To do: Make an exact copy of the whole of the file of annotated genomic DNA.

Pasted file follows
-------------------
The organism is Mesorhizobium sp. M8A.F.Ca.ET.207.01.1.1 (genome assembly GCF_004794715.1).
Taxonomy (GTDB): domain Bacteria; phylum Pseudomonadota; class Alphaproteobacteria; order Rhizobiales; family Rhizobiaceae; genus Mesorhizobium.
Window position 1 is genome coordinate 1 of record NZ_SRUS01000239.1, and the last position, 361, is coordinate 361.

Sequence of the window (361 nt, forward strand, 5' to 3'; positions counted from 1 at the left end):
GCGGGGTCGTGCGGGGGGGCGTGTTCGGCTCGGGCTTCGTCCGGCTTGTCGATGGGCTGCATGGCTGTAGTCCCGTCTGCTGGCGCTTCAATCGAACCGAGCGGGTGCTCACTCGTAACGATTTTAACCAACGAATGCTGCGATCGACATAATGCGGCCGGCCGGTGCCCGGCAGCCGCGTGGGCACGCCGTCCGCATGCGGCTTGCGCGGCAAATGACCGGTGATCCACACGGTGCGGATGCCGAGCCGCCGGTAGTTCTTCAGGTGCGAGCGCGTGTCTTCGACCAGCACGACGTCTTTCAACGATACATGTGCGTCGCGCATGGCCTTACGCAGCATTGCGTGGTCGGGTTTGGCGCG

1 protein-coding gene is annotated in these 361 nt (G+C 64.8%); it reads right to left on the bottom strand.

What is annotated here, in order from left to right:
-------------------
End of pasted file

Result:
The organism is Mesorhizobium sp. M8A.F.Ca.ET.207.01.1.1 (genome assembly GCF_004794715.1).
Taxonomy (GTDB): domain Bacteria; phylum Pseudomonadota; class Alphaproteobacteria; order Rhizobiales; family Rhizobiaceae; genus Mesorhizobium.
Window position 1 is genome coordinate 1 of record NZ_SRUS01000239.1, and the last position, 361, is coordinate 361.

Sequence of the window (361 nt, forward strand, 5' to 3'; positions counted from 1 at the left end):
GCGGGGTCGTGCGGGGGGGCGTGTTCGGCTCGGGCTTCGTCCGGCTTGTCGATGGGCTGCATGGCTGTAGTCCCGTCTGCTGGCGCTTCAATCGAACCGAGCGGGTGCTCACTCGTAACGATTTTAACCAACGAATGCTGCGATCGACATAATGCGGCCGGCCGGTGCCCGGCAGCCGCGTGGGCACGCCGTCCGCATGCGGCTTGCGCGGCAAATGACCGGTGATCCACACGGTGCGGATGCCGAGCCGCCGGTAGTTCTTCAGGTGCGAGCGCGTGTCTTCGACCAGCACGACGTCTTTCAACGATACATGTGCGTCGCGCATGGCCTTACGCAGCATTGCGTGGTCGGGTTTGGCGCG

1 protein-coding gene is annotated in these 361 nt (G+C 64.8%); it reads right to left on the bottom strand.

What is annotated here, in order from left to right: